1. Auditee acceptance: Auditees may be resistant.  This is often driven by fear – fear that an efficiency audit will focus on individual / team productivity. They think that this puts their jobs at risk (e.g. ‘a way for management to sack staff’).
  1. Isolating efficiency: It can be difficult to focus an audit on just efficiency. An individual performance audit may need to assess both effectiveness and efficiency. For example, when we want to test whether intended outcomes were achieved (effectiveness) and if resources were optimised (efficiency).
  1. Technical evaluation: New efficiency metrics can be difficult to establish and measure. They are often also subjective. For example, an ‘efficiency’ to some could be considered a ‘shortcut’ to others.
  1. Data quality and availability: Data about inputs and outputs is not sufficient or not appropriate. Sometimes there isn’t enough quality data for robust analysis to meet evidentiary requirements.

There’s an added complication:

  1. Typically, performance audits cannot assess and report on the merits of government policy. You cannot call out inherent inefficiencies in policy design. It’s unlikely that a policy will focus on minimising inputs. And that’s reasonable. It should focus on making sure that an outcome is achieved, regardless of the resources used.

None of these factors justify a reduced focus on efficiency audits. If it’s in your audit mandate, then it’s a function that your legislature considers important. You need to use that power as intended. The public expect it and they deserve it.

The good news: you can overcome these challenges.

  1. Definitions: It’s not a big deal that there are different definitions of efficiency. It is a relative measure that depends on the context. It’s more important to identify a suitable benchmark or comparator for your assessment. But remember: your definition needs to be simple enough for stakeholders to understand. This Canadian example, a summary definition, is easy to understand:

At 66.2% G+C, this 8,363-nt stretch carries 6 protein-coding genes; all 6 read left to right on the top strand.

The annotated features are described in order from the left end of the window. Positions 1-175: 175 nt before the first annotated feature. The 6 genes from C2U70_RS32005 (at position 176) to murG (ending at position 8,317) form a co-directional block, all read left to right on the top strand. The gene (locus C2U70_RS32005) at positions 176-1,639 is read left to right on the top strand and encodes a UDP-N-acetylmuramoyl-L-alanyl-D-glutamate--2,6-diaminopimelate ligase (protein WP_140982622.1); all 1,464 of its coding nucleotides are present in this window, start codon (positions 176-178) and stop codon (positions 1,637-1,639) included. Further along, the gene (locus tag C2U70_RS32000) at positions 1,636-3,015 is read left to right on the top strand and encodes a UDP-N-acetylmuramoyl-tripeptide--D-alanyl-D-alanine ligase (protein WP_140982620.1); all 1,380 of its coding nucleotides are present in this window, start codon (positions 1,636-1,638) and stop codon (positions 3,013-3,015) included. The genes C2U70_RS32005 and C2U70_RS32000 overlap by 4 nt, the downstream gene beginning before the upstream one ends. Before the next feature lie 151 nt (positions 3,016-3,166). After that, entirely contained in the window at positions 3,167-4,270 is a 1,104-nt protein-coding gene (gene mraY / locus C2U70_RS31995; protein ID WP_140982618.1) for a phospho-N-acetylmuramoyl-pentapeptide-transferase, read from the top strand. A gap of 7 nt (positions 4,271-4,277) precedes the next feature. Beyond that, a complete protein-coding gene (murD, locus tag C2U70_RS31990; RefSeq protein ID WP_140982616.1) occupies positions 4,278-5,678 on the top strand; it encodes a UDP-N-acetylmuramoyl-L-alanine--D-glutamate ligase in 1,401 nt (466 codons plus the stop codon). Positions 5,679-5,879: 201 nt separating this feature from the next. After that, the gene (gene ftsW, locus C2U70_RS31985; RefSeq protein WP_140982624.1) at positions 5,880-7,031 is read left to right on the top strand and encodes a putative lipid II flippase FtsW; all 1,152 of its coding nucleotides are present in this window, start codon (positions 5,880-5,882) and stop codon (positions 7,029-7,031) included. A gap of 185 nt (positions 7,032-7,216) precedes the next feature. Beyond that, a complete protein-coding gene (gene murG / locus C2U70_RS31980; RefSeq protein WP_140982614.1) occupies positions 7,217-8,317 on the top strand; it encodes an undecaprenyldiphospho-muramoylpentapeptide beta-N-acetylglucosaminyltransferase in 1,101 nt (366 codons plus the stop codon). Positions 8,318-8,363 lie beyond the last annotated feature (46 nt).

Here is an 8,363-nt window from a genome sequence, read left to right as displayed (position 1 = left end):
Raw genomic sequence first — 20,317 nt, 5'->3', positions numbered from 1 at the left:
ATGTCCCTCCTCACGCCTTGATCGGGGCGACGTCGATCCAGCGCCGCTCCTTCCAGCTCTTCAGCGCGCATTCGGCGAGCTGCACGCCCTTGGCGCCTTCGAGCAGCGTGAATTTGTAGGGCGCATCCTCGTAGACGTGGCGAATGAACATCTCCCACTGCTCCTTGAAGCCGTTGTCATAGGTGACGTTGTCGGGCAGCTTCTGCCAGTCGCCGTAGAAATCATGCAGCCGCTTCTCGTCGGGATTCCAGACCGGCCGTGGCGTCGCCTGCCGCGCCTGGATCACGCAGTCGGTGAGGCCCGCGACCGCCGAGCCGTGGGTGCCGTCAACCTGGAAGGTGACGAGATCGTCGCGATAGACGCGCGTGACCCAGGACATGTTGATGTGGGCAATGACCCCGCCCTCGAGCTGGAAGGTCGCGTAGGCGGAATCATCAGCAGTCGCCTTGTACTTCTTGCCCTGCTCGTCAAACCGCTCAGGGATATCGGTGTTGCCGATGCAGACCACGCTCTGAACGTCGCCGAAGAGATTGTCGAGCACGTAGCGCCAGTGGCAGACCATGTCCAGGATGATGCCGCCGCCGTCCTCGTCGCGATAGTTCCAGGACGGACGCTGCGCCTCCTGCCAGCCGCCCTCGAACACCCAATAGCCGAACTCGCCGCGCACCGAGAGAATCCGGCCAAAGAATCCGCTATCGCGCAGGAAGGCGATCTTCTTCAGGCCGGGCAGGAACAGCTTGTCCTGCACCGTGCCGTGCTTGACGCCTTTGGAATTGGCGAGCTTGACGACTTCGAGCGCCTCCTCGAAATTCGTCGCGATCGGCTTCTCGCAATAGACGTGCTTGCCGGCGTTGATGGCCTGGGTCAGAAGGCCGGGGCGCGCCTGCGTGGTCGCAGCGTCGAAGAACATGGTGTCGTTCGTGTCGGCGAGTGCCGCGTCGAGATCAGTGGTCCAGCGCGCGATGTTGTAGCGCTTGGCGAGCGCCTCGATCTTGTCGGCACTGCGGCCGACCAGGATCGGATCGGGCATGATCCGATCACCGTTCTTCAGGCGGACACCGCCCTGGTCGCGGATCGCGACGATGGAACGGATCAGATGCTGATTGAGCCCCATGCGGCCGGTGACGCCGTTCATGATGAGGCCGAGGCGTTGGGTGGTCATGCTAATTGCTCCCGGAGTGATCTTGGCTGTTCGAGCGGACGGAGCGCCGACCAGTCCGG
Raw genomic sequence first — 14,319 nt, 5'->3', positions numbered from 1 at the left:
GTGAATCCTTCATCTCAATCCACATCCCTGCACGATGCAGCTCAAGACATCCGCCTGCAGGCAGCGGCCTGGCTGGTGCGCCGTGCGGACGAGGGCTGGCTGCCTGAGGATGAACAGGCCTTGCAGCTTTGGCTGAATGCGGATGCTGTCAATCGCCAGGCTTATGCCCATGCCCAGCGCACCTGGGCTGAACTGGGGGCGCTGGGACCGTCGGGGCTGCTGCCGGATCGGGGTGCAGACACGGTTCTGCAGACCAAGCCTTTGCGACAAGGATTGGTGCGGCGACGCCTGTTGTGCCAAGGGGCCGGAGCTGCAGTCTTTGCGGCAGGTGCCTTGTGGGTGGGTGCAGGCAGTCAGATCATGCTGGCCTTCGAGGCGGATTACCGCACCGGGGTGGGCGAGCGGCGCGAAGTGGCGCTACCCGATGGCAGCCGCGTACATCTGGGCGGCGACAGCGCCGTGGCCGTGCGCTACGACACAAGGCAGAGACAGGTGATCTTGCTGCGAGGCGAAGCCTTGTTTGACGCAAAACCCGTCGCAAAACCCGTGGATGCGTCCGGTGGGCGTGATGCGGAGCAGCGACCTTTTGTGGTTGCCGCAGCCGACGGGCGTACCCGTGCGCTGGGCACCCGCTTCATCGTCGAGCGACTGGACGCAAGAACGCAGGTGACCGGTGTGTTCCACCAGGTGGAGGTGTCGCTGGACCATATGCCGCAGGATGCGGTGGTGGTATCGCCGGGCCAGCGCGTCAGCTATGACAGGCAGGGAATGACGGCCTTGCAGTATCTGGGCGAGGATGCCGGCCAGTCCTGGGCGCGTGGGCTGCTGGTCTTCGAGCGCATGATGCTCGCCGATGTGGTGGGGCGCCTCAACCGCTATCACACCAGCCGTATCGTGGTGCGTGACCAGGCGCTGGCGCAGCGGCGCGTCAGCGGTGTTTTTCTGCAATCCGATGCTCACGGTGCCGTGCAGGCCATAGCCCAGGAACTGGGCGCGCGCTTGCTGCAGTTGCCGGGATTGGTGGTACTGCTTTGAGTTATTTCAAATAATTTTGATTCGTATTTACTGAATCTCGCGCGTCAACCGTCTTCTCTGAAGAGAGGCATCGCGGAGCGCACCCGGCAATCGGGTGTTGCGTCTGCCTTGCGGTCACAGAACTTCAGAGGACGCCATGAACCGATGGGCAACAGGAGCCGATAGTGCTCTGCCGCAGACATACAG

Efficiency is the optimal use of resources to achieve a given output or outcome.

(Canadian Audit and Accountability Foundation; Practice Guide to Auditing Efficiency; 2013).

  1. Auditee acceptance: It’s true that opportunities for efficiencies can result in activities being combined, reduced or stopped. But auditors never focus on individuals. It’s just not the way we operate. Reassure auditees that the audit focuses on evaluating how the intended policy outcome is being delivered.
  1. Isolating efficiency: You won’t have many audits that focus only on efficiency. They evaluate a discrete aspect of an activity, a confined part between policy implementation and its outcomes. In many cases, you need to know how a policy is implemented end-to-end. But you can combine effectiveness and efficiency to paint the broader picture. Or you could focus on the effectiveness aspects initially, then zone in on efficiency aspects.